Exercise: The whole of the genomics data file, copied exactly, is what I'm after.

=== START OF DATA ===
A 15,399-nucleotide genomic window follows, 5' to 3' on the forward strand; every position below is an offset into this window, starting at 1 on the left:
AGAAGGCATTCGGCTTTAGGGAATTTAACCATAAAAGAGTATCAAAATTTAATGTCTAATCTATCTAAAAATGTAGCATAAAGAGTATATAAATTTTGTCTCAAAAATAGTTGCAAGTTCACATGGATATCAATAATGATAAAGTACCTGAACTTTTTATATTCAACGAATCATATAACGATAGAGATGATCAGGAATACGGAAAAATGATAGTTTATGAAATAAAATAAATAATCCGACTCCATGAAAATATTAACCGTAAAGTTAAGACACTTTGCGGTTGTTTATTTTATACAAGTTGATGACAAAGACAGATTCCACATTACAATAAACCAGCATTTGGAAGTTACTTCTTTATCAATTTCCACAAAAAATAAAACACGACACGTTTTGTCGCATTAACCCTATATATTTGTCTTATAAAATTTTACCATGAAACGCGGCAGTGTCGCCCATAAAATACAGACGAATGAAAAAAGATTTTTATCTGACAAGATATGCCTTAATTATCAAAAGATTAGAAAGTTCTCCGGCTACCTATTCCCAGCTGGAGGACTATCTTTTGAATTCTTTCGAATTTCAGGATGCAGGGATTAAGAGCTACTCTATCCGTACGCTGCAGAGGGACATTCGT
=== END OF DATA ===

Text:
A 15,399-nucleotide genomic window follows, 5' to 3' on the forward strand; every position below is an offset into this window, starting at 1 on the left:
AGAAGGCATTCGGCTTTAGGGAATTTAACCATAAAAGAGTATCAAAATTTAATGTCTAATCTATCTAAAAATGTAGCATAAAGAGTATATAAATTTTGTCTCAAAAATAGTTGCAAGTTCACATGGATATCAATAATGATAAAGTACCTGAACTTTTTATATTCAACGAATCATATAACGATAGAGATGATCAGGAATACGGAAAAATGATAGTTTATGAAATAAAATAAATAATCCGACTCCATGAAAATATTAACCGTAAAGTTAAGACACTTTGCGGTTGTTTATTTTATACAAGTTGATGACAAAGACAGATTCCACATTACAATAAACCAGCATTTGGAAGTTACTTCTTTATCAATTTCCACAAAAAATAAAACACGACACGTTTTGTCGCATTAACCCTATATATTTGTCTTATAAAATTTTACCATGAAACGCGGCAGTGTCGCCCATAAAATACAGACGAATGAAAAAAGATTTTTATCTGACAAGATATGCCTTAATTATCAAAAGATTAGAAAGTTCTCCGGCTACCTATTCCCAGCTGGAGGACTATCTTTTGAATTCTTTCGAATTTCAGGATGCAGGGATTAAGAGCTACTCTATCCGTACGCTGCAGAGGGACATTCGT